Gavin: Which Arm of the Trial Would You Pick?
Friday, July 14, 2017 | 652 | 0 | min read
For years, critics of opioid guidelines have argued that the absence of evidence on long-term efficacy of opioids wasn't a sufficient reason to declare such use "medically unnecessary."
Advocates of opioid therapy have been frustrated by the notion that because we didn't have a randomized clinical trial (RCT) showing the drugs to be helpful, we all assumed them to be harmful. While practical experience led to this totally plausible conclusion, detractors still saw hypocrisy in our dependence on documented medical evidence ... that still didn't exist.
That RCT has finally arrived.
The study is to be published soon, but Dr. Erin Krebs recently presented her findings at the 2017 meeting of the Society for General Internal Medicine in Washington, D.C. You can read a synopsis and commentary in one of my favorite monthly medical newsletters, The Back Letter (subscription required). Here's the key take-away:
Opioids provided no advantage in terms of function at the 12-month follow-up mark, and patients in the opioid wing of the study actually reported marginally more pain at 12 months than those in the non-opioid group.
There are really two key points there: The first, that opioids don't appear to increase functionality, is obvious to most of us who have been living and breathing this issue for the last decade.
The second, though, refutes the most fundamental argument of opioid advocates — that the drugs at least control pain. Turns out, they don't do a good job of that, either.
To sum up, opioids create the exact opposite of their intended effect. They fail to increase function and instead actually increase pain.
Perhaps the most interesting characteristic of the study was its design. It was randomized (patients are chosen by chance to participate in one or more clinical interventions — in this case, opioids for pain relief) and controlled (the clinical intervention was compared to a standard practice — sometimes placebo, sometimes not — as in this case, a non-opioid drug regimen).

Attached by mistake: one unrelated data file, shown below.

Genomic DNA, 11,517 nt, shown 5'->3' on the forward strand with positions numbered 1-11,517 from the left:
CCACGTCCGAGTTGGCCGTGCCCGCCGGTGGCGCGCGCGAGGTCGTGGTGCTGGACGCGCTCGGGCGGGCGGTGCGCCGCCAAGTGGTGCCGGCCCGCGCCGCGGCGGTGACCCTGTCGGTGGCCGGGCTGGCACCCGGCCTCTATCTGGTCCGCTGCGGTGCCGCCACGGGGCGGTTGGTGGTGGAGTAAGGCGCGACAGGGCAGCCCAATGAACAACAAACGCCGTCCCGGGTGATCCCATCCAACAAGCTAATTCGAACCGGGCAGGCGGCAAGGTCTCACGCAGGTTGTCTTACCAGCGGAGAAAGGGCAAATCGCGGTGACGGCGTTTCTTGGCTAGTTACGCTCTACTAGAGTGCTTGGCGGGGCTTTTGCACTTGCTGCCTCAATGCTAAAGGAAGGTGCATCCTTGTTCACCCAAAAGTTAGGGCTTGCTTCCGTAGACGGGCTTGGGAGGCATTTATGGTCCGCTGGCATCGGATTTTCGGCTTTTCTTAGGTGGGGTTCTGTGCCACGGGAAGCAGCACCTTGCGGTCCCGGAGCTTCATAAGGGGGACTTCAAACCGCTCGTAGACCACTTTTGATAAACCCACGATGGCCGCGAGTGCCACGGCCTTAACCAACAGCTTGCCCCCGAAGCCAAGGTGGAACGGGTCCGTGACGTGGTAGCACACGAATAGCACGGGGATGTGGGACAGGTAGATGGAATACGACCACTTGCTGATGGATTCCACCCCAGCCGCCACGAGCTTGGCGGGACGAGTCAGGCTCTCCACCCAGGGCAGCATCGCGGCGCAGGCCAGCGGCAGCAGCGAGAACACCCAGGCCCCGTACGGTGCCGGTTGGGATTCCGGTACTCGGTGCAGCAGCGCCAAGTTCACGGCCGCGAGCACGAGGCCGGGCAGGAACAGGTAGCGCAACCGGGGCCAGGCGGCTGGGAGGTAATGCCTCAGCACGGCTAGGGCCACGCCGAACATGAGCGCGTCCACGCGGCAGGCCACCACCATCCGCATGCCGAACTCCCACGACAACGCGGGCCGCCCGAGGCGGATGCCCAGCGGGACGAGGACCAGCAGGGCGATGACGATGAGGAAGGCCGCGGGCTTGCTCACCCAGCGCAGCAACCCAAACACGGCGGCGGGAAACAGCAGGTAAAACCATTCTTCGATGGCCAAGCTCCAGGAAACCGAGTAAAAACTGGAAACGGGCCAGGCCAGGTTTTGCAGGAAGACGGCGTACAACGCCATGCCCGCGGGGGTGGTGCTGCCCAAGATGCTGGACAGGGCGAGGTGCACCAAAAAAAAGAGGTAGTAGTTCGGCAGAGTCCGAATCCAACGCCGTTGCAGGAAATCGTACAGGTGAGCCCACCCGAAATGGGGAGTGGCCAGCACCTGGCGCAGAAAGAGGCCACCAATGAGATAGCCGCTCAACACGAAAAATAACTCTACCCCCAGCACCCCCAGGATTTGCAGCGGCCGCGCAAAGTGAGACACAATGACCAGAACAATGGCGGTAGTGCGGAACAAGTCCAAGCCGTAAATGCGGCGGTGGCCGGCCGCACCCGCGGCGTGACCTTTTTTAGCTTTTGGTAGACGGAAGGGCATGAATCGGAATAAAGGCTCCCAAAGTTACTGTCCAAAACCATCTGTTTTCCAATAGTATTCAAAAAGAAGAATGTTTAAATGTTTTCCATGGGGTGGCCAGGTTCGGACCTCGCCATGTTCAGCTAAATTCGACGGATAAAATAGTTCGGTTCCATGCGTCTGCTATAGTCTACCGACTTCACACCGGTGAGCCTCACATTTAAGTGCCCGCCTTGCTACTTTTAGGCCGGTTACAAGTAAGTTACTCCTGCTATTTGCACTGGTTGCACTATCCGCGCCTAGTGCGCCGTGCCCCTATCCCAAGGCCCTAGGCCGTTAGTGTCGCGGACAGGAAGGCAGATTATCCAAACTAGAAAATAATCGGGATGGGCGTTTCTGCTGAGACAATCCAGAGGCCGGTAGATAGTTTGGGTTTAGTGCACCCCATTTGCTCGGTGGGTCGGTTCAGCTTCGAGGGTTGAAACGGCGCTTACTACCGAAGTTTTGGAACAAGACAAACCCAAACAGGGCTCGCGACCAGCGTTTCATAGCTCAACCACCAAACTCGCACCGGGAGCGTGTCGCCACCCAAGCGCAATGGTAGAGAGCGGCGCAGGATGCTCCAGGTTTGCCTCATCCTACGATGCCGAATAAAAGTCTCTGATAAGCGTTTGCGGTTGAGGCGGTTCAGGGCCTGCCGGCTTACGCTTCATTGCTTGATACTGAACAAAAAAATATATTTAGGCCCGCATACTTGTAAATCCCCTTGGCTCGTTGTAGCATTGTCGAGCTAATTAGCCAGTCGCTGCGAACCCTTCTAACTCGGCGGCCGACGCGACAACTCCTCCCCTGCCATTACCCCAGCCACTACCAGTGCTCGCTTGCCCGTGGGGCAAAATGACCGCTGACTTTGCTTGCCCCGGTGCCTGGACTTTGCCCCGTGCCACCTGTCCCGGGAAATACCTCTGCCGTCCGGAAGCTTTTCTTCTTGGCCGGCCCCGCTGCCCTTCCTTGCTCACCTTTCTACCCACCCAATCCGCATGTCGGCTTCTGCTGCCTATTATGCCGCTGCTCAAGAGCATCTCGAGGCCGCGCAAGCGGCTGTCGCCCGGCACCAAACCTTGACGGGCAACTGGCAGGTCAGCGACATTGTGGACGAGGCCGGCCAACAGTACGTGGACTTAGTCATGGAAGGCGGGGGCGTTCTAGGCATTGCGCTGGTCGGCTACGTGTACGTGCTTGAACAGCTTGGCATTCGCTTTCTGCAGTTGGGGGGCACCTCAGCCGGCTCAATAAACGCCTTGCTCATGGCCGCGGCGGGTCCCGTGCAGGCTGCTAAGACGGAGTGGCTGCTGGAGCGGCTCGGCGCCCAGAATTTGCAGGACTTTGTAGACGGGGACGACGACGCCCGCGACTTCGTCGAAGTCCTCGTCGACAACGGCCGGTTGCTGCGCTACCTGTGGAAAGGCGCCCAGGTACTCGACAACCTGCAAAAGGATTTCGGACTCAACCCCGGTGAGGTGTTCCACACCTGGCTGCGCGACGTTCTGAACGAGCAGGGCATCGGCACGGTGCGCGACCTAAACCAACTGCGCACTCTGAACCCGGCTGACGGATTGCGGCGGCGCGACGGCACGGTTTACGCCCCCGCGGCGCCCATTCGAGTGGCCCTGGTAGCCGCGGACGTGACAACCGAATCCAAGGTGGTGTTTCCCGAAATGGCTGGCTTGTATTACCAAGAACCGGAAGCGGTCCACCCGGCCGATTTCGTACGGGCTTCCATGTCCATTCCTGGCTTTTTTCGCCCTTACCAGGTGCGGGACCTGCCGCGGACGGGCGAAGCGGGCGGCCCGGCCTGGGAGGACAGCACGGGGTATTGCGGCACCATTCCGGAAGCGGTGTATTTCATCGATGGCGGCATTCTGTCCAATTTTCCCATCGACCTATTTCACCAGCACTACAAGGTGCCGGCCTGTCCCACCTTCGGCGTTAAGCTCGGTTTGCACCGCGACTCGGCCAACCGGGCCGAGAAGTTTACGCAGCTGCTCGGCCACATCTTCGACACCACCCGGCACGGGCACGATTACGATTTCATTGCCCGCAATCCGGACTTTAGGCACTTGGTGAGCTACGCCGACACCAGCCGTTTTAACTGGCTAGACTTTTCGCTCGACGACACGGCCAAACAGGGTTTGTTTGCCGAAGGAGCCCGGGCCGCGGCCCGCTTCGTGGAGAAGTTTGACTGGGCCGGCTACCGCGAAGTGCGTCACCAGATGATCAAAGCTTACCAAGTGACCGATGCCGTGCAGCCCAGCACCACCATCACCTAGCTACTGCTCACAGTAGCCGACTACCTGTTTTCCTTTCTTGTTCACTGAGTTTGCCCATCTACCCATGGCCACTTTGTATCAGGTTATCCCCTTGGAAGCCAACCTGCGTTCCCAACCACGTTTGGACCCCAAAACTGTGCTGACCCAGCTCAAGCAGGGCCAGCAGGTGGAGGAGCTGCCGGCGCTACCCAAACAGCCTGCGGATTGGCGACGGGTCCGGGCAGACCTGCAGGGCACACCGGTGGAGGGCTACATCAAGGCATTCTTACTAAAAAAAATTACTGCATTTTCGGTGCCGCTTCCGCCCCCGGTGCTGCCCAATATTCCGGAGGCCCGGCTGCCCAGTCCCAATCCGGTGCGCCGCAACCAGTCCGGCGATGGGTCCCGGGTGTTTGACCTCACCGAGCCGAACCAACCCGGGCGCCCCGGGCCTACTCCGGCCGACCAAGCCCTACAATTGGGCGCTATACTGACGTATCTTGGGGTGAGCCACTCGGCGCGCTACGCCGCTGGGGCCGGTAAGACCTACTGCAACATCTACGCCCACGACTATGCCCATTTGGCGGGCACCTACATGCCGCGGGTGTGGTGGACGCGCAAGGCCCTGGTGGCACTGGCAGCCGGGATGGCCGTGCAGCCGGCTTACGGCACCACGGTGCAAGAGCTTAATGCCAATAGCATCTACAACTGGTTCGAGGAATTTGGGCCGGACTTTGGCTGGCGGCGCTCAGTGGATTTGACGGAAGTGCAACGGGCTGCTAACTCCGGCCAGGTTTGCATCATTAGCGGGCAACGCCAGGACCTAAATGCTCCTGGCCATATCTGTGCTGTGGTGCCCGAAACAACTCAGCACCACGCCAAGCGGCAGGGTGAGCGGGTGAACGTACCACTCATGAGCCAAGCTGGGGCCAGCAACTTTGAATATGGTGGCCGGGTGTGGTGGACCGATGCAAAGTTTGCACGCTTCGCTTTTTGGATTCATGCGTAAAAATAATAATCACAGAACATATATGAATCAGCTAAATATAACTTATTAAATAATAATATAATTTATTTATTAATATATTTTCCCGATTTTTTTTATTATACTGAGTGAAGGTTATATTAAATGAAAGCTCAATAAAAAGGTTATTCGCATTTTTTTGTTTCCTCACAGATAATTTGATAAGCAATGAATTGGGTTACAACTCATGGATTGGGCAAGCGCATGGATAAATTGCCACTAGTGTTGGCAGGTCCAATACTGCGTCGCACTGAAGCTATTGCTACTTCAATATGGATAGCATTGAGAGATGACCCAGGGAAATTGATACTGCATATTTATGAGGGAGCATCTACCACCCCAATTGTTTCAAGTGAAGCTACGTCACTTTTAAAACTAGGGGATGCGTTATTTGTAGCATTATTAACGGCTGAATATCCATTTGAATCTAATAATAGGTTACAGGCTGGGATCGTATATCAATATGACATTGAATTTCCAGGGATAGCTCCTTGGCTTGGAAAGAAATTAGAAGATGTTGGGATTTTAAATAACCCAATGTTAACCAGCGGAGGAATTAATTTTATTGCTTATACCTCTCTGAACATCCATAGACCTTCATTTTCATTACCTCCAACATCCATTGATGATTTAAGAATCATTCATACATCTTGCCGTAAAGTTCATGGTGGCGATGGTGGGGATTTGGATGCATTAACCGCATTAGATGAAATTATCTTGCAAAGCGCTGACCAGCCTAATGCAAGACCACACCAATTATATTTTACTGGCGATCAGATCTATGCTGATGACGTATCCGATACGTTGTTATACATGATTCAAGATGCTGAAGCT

But it wasn't blinded. A blind trial indicates that the participants don't know which arm of the study they've been assigned to. In this study, patients getting opioids knew they were getting opioids and patients not getting opioids knew they weren't.
To me, that makes the results even more compelling. Patients who knew they were receiving opioids to manage their pain still reported higher pain levels at the 12-month mark. And patients who knew they were not getting opioids still reported increased functionality vs. the opioid group.
Apparently, there was some ethical debate regarding this study before its launch. It was assumed by some that such a trial would be impossible because people in chronic pain would simply refuse to join the non-opioid arm of the trial if that's where they were randomly assigned. Further, some assumed it would be unethical to not provide opioids to people in chronic pain, that by instituting a non-opioid control group, patients would be deprived of necessary medical care.
As it turns out, the arm of the trial some ethicists assumed would be, in the first place, impossible to fill, and secondly, inhumane ... well, that's the arm of the trial you actually wanted to be in.
Michael Gavin is president of Prium, a medical managed care provider for the workers' compensation industry. This column was reprinted with permission from the firm's Evidence Based blog.